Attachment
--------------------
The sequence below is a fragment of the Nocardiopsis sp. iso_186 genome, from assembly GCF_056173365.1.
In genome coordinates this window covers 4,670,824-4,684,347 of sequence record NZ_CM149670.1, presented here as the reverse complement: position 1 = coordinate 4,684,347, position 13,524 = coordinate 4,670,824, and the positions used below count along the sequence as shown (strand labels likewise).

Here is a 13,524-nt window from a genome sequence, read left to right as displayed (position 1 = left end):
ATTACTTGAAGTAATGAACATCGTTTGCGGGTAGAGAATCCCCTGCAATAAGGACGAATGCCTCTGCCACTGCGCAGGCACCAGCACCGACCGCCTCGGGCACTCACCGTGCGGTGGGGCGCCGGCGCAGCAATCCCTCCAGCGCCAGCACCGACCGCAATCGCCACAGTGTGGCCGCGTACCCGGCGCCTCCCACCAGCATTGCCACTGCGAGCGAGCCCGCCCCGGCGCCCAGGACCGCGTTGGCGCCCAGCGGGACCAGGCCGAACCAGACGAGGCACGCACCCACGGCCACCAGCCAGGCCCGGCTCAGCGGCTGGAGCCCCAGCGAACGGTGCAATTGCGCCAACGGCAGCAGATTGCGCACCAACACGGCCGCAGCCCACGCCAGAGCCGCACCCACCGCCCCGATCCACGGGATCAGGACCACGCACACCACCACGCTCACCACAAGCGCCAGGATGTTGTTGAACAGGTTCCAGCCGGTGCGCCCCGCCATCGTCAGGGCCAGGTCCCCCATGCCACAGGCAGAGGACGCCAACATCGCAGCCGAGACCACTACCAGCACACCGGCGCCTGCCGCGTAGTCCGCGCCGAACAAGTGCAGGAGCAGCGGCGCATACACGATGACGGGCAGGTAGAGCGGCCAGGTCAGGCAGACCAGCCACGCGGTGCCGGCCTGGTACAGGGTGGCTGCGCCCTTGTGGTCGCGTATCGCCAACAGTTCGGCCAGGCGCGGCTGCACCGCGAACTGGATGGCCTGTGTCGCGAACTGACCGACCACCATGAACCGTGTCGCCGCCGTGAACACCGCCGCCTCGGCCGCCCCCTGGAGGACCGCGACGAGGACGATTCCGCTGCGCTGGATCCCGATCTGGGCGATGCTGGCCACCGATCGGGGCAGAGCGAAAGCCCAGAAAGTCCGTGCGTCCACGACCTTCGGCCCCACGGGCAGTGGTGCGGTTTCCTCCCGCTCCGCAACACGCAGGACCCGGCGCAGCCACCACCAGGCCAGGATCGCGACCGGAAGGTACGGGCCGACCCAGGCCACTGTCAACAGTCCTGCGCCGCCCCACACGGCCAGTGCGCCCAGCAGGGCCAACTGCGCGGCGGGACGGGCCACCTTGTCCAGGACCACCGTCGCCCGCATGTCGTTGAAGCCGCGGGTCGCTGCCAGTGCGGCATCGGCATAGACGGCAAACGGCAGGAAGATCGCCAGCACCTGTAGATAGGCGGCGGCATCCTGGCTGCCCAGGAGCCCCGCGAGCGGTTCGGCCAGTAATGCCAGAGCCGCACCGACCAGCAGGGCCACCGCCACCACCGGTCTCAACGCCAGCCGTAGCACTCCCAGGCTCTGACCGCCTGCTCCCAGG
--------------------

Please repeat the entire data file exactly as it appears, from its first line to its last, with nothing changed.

The sequence below is a fragment of the Nocardiopsis sp. iso_186 genome, from assembly GCF_056173365.1.
In genome coordinates this window covers 4,670,824-4,684,347 of sequence record NZ_CM149670.1, presented here as the reverse complement: position 1 = coordinate 4,684,347, position 13,524 = coordinate 4,670,824, and the positions used below count along the sequence as shown (strand labels likewise).

Here is a 13,524-nt window from a genome sequence, read left to right as displayed (position 1 = left end):
ATTACTTGAAGTAATGAACATCGTTTGCGGGTAGAGAATCCCCTGCAATAAGGACGAATGCCTCTGCCACTGCGCAGGCACCAGCACCGACCGCCTCGGGCACTCACCGTGCGGTGGGGCGCCGGCGCAGCAATCCCTCCAGCGCCAGCACCGACCGCAATCGCCACAGTGTGGCCGCGTACCCGGCGCCTCCCACCAGCATTGCCACTGCGAGCGAGCCCGCCCCGGCGCCCAGGACCGCGTTGGCGCCCAGCGGGACCAGGCCGAACCAGACGAGGCACGCACCCACGGCCACCAGCCAGGCCCGGCTCAGCGGCTGGAGCCCCAGCGAACGGTGCAATTGCGCCAACGGCAGCAGATTGCGCACCAACACGGCCGCAGCCCACGCCAGAGCCGCACCCACCGCCCCGATCCACGGGATCAGGACCACGCACACCACCACGCTCACCACAAGCGCCAGGATGTTGTTGAACAGGTTCCAGCCGGTGCGCCCCGCCATCGTCAGGGCCAGGTCCCCCATGCCACAGGCAGAGGACGCCAACATCGCAGCCGAGACCACTACCAGCACACCGGCGCCTGCCGCGTAGTCCGCGCCGAACAAGTGCAGGAGCAGCGGCGCATACACGATGACGGGCAGGTAGAGCGGCCAGGTCAGGCAGACCAGCCACGCGGTGCCGGCCTGGTACAGGGTGGCTGCGCCCTTGTGGTCGCGTATCGCCAACAGTTCGGCCAGGCGCGGCTGCACCGCGAACTGGATGGCCTGTGTCGCGAACTGACCGACCACCATGAACCGTGTCGCCGCCGTGAACACCGCCGCCTCGGCCGCCCCCTGGAGGACCGCGACGAGGACGATTCCGCTGCGCTGGATCCCGATCTGGGCGATGCTGGCCACCGATCGGGGCAGAGCGAAAGCCCAGAAAGTCCGTGCGTCCACGACCTTCGGCCCCACGGGCAGTGGTGCGGTTTCCTCCCGCTCCGCAACACGCAGGACCCGGCGCAGCCACCACCAGGCCAGGATCGCGACCGGAAGGTACGGGCCGACCCAGGCCACTGTCAACAGTCCTGCGCCGCCCCACACGGCCAGTGCGCCCAGCAGGGCCAACTGCGCGGCGGGACGGGCCACCTTGTCCAGGACCACCGTCGCCCGCATGTCGTTGAAGCCGCGGGTCGCTGCCAGTGCGGCATCGGCATAGACGGCAAACGGCAGGAAGATCGCCAGCACCTGTAGATAGGCGGCGGCATCCTGGCTGCCCAGGAGCCCCGCGAGCGGTTCGGCCAGTAATGCCAGAGCCGCACCGACCAGCAGGGCCACCGCCACCACCGGTCTCAACGCCAGCCGTAGCACTCCCAGGCTCTGACCGCCTGCTCCCAGG